Conversation Agent - Valeria Maltoni - Braided Journalism and the Future of Public Relations

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Thanks Valeria, interesting post. I hadn't seen Shel's stuff on braided journalism or the Dell site, so it's great to know about these. I absolutely agree that companies would do well to take inspiration from Dell and do more in the "marketing as media" mode. PR folks can play a central role here, although I'd suggest that all of marketing needs to centrally involved, too.

Thinking like a publisher is hugely important for marketers now, and bringing in experienced journalists is a great way to move in the right direction -- so long as the companies can indeed let journalists be journalists. And this is the hard part. I've been working in B2B tech for years, and, although there are some good examples like Dell and Cisco and Intel, they are still more the exception than the rule. Old habits of trying to control messages and puff up the story die slowly, if at all. But let's hope you're right!

@Jason - funny, I would have thought I just wrote a post about how journalists and businesses can collaborate to produce news directly for the public. I'm not really clear about what you mean in the middle of your comment too well. You seem to be saying journalists are one audience for PR. Indeed, I was talking of what could be. We know what is, don't we? And journalists are people, too.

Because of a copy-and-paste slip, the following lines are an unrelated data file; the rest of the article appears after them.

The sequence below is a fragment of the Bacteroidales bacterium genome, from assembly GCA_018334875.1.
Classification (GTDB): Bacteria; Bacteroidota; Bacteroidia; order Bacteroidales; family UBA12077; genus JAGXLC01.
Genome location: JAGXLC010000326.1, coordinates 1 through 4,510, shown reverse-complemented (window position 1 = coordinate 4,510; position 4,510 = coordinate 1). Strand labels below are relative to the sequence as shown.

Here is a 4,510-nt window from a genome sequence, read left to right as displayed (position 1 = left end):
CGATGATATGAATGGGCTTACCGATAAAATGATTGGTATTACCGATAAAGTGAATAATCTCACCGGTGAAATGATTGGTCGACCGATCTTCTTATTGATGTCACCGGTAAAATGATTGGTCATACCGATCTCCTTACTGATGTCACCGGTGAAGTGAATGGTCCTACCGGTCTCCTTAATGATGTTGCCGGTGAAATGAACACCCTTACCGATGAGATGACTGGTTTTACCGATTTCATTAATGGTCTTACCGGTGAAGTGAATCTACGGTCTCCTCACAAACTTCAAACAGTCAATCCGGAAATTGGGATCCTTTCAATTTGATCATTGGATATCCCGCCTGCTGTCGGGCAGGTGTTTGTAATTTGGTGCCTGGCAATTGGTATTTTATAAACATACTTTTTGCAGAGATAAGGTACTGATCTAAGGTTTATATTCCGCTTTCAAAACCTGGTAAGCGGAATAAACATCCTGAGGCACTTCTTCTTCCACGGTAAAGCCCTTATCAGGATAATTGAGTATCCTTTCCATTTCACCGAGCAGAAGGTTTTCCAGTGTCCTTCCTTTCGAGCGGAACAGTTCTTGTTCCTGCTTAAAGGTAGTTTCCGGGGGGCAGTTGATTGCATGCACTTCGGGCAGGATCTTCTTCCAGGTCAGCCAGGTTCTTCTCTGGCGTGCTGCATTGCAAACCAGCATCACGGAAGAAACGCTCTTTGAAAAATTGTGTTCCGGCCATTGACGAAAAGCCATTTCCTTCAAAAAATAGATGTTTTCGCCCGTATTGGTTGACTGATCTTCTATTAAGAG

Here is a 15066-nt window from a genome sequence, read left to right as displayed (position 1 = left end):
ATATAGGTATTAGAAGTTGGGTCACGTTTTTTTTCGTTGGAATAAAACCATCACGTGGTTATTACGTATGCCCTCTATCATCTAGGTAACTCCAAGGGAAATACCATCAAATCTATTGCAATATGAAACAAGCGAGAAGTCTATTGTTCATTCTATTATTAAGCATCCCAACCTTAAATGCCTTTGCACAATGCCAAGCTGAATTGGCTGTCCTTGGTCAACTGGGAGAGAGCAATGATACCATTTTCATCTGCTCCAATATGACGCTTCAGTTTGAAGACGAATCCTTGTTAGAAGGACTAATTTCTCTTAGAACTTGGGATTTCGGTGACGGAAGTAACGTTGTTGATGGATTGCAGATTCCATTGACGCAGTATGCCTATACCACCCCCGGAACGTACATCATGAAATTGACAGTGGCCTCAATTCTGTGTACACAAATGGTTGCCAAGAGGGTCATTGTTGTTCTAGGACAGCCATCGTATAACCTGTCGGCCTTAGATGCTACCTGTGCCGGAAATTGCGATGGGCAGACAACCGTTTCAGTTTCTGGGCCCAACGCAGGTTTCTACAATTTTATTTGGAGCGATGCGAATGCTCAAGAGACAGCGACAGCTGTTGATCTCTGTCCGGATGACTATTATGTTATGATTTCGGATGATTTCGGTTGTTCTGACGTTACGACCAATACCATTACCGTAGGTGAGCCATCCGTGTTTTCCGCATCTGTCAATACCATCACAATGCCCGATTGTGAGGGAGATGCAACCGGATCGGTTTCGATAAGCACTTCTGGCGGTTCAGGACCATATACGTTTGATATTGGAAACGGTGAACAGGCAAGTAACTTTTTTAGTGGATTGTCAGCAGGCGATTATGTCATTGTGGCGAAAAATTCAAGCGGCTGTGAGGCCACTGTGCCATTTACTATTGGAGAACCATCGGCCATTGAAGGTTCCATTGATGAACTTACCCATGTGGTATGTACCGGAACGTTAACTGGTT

@Brett - the line is indeed blurred. Good thoughts on creativity and innovation. Thank you for stopping by.

I think it could be the future of journalism and PR. The line is blurred already, is it not?
PR can certainly contribute to the bottom line, but how it does has changed with the growth of internet users, social media, and services like PRweb. If you look at the flow of information and who each segment is looking to engage and appeal to the process and relationship exposes itself. In my mind it goes something like this: consumers - businesses - journalists - consumers.
The interesting part of this is that it can start with any segment and move in both directions. It's only limited by the creativeness and innovative ideas of each party. Given the right ideas and execution it could be a tremendous asset. Just ask Dell.
What do you think?

Brett Relander

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